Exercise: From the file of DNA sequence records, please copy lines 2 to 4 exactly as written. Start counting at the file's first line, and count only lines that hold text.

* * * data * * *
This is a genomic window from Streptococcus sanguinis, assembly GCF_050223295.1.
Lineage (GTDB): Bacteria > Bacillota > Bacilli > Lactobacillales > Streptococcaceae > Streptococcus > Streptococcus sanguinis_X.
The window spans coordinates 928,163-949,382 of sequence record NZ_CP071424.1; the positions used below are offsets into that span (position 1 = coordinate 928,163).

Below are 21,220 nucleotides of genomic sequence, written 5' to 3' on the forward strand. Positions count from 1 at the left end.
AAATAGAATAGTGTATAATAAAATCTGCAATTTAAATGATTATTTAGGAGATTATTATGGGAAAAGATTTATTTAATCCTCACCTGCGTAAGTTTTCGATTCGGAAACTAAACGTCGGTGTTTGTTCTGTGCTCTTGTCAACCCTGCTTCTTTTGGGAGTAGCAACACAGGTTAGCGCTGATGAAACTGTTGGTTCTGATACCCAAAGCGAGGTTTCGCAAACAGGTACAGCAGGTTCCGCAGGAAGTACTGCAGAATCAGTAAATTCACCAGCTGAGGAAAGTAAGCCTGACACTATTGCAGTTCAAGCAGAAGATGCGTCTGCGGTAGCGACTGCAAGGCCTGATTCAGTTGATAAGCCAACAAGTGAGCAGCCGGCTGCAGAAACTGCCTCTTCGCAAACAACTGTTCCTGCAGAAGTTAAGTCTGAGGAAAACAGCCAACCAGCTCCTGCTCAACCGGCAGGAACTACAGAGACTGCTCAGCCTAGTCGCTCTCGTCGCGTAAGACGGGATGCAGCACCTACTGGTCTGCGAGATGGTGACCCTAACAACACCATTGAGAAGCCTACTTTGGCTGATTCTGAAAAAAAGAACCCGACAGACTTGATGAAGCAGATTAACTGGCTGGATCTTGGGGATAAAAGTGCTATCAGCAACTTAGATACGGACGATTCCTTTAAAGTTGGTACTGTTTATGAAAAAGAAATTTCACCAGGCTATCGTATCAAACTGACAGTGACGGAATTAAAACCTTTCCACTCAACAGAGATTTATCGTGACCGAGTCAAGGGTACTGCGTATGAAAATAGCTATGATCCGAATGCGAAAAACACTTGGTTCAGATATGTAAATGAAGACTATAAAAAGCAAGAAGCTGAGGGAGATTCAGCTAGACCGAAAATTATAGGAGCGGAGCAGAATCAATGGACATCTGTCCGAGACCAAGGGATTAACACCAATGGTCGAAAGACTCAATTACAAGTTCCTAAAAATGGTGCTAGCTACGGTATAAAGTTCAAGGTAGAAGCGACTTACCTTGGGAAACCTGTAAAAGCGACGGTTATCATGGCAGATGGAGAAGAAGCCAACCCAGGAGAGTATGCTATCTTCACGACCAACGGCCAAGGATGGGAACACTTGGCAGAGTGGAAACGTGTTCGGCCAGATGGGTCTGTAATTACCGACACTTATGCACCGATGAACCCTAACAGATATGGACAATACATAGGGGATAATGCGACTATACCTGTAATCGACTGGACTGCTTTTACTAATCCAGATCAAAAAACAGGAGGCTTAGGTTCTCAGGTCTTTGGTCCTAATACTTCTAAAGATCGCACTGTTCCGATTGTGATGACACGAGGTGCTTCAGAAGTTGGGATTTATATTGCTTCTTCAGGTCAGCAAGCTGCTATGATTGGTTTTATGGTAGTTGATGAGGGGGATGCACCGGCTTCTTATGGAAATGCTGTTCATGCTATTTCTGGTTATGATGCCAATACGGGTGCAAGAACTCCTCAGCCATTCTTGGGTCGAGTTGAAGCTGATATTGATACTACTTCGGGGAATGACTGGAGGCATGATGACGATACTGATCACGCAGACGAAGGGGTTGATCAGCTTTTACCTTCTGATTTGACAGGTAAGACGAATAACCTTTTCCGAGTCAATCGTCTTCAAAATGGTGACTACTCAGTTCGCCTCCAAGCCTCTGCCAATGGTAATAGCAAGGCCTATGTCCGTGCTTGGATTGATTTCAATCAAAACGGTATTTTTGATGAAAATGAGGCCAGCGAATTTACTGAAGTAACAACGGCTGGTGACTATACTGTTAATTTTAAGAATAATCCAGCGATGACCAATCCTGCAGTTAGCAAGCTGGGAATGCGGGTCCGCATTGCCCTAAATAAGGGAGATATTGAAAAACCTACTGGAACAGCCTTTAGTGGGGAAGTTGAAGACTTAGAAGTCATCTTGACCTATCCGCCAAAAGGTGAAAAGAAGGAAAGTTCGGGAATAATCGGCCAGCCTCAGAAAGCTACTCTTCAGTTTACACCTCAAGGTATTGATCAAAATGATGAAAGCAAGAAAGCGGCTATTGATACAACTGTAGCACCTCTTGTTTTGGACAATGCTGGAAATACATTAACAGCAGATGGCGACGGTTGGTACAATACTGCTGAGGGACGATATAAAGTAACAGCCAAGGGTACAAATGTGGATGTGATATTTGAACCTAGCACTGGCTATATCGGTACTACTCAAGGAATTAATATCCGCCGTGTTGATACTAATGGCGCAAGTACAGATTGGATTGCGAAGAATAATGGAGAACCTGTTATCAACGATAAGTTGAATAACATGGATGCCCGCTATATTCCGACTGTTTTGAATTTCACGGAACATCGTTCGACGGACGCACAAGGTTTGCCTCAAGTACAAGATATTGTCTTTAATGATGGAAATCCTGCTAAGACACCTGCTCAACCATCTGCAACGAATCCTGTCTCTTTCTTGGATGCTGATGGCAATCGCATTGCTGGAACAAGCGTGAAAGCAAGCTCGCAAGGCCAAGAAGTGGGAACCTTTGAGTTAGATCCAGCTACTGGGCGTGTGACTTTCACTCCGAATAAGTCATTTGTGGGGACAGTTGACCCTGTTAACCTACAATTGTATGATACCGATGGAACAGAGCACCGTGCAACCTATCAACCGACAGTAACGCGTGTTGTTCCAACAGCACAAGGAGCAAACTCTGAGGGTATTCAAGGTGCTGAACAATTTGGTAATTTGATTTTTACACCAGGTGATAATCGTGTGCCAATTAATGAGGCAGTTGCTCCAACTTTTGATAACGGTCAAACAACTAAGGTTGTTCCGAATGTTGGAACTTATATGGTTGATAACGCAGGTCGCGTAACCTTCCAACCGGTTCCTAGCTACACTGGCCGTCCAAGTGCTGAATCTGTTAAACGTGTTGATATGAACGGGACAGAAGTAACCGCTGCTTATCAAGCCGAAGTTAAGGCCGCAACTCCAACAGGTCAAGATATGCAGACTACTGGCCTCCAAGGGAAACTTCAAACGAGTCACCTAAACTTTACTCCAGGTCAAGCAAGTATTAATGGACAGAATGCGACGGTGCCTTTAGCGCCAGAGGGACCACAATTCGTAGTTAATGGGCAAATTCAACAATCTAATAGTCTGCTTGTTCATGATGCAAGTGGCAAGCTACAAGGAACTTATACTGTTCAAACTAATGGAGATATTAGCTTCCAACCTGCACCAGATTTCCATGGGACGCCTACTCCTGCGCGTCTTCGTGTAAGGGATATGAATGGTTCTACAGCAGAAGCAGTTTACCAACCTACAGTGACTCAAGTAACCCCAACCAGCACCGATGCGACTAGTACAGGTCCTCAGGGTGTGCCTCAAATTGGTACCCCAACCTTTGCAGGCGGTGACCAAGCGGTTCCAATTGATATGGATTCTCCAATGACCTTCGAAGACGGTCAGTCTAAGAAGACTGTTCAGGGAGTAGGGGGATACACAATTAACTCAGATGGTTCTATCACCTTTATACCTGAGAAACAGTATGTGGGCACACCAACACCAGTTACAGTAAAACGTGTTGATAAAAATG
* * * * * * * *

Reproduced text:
Lineage (GTDB): Bacteria > Bacillota > Bacilli > Lactobacillales > Streptococcaceae > Streptococcus > Streptococcus sanguinis_X.
The window spans coordinates 928,163-949,382 of sequence record NZ_CP071424.1; the positions used below are offsets into that span (position 1 = coordinate 928,163).

Below are 21,220 nucleotides of genomic sequence, written 5' to 3' on the forward strand. Positions count from 1 at the left end.